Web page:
Second-hand tobacco smoke (SHS) causes adverse health outcomes in adults. Further studies are needed to evaluate psychosocial SHS exposure measures in comparison to SHS exposure biomarkers, particularly in pregnant women. This study aimed to compare self-reported SHS exposure to urinary cotinine levels in pregnant women. A cross-sectional correlation design was conducted using a convenience sample of 70 non-smoking pregnant women. Measures included self-reported questionnaires and laboratory confirmation of cotinine levels in the urinary samples. Multiple regression analysis was used to assess the correlation after controlling for potential confounding variables. The average level of urinary cotinine among non-smoking pregnant women was 6.77 ng/mL. Medium-strength correlations were found among psychosocial SHS exposure measures and urine cotinine levels. Questions regarding ‘instances of smoking in front of the individual’ and ‘subjective perceived frequency of SHS exposure in past 7 days’ are feasible items for pregnant women in clinics (particularly the first question). Hence, we suggest that these simple questions should be used to assist pregnant women in reducing the harm associated with SHS exposure.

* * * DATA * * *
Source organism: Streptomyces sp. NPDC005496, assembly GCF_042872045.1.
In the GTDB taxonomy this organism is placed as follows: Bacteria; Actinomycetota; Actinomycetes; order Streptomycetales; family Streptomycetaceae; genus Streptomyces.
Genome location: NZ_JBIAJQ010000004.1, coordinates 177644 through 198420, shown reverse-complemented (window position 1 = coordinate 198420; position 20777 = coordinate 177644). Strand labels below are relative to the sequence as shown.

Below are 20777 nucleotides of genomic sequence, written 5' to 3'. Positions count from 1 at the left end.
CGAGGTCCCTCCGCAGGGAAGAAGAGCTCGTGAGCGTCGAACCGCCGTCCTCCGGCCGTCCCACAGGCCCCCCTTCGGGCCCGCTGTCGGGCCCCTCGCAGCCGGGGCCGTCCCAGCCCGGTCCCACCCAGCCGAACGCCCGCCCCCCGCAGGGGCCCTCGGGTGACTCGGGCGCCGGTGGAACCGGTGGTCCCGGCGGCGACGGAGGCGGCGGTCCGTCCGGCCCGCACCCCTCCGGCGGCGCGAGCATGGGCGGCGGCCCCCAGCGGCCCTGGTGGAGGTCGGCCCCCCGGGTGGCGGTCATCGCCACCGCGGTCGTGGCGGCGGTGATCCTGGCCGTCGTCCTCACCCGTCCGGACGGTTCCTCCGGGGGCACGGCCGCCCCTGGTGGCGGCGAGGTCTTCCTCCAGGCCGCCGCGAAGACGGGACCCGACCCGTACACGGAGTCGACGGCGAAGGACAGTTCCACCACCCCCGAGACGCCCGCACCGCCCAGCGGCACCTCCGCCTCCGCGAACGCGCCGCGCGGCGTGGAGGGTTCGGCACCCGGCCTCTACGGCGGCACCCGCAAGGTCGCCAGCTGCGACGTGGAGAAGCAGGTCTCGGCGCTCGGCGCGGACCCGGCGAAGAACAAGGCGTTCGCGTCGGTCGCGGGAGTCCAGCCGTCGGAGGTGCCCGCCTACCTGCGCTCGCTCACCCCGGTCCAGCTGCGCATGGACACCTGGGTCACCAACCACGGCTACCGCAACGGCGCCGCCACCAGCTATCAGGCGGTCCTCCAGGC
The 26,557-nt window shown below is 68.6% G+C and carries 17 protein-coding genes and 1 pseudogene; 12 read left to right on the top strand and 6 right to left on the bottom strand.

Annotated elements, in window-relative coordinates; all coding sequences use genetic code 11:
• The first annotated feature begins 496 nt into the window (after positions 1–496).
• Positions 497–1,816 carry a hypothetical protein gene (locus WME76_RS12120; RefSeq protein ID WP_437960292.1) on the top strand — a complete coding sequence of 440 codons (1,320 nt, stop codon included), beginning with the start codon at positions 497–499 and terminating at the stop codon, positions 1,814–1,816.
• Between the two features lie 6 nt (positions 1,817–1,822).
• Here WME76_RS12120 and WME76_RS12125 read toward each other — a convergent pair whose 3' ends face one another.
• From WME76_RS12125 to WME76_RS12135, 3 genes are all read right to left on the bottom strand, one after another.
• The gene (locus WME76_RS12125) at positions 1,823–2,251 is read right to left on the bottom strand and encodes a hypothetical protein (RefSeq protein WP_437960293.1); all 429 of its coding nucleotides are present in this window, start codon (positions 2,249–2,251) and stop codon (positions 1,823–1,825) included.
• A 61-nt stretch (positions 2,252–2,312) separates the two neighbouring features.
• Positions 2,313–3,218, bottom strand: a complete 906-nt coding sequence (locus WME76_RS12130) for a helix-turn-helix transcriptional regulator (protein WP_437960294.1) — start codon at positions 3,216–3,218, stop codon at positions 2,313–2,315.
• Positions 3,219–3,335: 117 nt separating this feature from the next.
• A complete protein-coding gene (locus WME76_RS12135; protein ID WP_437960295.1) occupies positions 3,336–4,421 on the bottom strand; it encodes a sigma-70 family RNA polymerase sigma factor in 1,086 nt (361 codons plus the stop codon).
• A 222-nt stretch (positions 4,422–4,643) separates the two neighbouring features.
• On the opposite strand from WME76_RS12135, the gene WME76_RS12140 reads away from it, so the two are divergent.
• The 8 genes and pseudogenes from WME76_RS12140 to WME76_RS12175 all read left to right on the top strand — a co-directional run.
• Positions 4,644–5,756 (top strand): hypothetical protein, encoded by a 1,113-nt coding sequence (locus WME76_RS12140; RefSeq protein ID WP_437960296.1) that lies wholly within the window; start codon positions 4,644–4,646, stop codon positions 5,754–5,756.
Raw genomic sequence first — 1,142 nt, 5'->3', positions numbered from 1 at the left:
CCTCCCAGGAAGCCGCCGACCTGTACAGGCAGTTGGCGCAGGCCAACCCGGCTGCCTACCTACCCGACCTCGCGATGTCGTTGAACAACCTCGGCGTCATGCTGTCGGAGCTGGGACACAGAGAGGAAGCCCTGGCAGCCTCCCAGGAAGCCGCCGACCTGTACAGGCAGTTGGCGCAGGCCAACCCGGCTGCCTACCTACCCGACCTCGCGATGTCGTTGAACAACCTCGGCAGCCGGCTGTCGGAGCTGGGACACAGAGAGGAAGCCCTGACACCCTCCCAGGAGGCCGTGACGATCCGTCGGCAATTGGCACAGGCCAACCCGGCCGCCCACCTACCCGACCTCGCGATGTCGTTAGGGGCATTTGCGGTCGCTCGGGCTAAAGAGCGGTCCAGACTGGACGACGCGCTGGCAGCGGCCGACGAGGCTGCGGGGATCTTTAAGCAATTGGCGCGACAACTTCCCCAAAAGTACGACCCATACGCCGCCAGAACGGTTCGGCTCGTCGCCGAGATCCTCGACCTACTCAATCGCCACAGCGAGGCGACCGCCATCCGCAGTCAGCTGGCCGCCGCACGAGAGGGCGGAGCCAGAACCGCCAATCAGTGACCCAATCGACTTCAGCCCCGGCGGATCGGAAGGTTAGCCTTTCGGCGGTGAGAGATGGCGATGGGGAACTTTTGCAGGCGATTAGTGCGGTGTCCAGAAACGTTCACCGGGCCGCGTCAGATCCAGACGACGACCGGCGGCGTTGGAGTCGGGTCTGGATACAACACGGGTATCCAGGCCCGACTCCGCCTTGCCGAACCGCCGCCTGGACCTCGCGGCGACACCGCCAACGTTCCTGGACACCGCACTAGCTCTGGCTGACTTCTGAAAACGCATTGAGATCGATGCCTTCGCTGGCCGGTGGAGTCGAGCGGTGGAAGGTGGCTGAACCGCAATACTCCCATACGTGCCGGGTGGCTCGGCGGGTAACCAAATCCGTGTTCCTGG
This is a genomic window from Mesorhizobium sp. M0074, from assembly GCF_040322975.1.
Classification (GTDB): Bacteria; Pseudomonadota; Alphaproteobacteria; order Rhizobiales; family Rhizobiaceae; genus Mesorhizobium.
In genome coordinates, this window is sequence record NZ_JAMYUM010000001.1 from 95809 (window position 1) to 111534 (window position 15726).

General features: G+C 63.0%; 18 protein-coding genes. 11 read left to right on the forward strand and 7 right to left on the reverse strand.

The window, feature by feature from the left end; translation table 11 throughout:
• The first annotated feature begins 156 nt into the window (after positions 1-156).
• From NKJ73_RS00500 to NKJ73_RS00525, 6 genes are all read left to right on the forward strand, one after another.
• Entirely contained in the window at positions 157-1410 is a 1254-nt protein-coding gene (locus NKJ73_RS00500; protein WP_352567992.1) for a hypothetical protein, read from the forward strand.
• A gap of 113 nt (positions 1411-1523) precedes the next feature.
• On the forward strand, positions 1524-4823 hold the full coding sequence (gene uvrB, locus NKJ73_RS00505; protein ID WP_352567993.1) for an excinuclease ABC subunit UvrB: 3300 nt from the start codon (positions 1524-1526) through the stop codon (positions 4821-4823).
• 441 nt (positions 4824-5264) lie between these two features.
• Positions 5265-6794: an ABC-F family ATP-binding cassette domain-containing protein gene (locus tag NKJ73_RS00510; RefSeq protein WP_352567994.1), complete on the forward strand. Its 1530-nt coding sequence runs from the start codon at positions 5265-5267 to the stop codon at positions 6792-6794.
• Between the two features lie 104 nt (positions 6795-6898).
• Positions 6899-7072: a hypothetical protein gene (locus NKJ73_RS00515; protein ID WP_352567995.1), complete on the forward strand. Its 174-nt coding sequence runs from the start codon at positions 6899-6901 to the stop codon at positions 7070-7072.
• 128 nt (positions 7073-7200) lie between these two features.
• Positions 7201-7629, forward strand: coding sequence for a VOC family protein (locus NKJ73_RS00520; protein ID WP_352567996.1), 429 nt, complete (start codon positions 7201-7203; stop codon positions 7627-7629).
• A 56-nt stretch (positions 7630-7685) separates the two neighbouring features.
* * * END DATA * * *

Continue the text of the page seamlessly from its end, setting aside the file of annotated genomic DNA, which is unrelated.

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This research was financially supported by the Ditmanson Medical Foundation Chia-Yi Christian Hospital, grant number SCRPFG031 and Chang Gung University of Science and Technology, grant number ZRRPF6J0011.
The data presented in this study are available on request from the corresponding author.
Chen, Meiman Maggie; Guo, Su-Er; Yuan, Chi-Pin; Okoli, Chizimuzo T. C.; and Liao, Yen-Chi, "Association between Self-Reported Survey Measures and Biomarkers of Second-Hand Tobacco Smoke Exposure in Non-Smoking Pregnant Women" (2021). Nursing Faculty Publications. 58.